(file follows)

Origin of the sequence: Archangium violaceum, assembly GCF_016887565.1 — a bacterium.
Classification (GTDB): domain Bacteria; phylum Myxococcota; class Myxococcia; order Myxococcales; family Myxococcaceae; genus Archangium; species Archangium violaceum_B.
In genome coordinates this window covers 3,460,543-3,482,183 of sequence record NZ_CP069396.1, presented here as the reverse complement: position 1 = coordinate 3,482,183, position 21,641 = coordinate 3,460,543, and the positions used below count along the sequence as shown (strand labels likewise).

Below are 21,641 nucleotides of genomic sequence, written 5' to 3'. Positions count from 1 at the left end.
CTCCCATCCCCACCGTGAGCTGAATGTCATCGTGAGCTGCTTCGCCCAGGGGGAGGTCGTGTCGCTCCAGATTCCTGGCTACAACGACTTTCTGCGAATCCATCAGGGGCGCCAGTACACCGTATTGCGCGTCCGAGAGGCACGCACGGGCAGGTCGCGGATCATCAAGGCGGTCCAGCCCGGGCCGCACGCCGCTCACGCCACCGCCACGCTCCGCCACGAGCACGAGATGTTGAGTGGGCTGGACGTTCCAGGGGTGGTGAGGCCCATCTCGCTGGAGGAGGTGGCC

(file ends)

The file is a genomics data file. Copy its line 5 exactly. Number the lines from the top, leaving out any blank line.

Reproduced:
CTCCCATCCCCACCGTGAGCTGAATGTCATCGTGAGCTGCTTCGCCCAGGGGGAGGTCGTGTCGCTCCAGATTCCTGGCTACAACGACTTTCTGCGAATCCATCAGGGGCGCCAGTACACCGTATTGCGCGTCCGAGAGGCACGCACGGGCAGGTCGCGGATCATCAAGGCGGTCCAGCCCGGGCCGCACGCCGCTCACGCCACCGCCACGCTCCGCCACGAGCACGAGATGTTGAGTGGGCTGGACGTTCCAGGGGTGGTGAGGCCCATCTCGCTGGAGGAGGTGGCC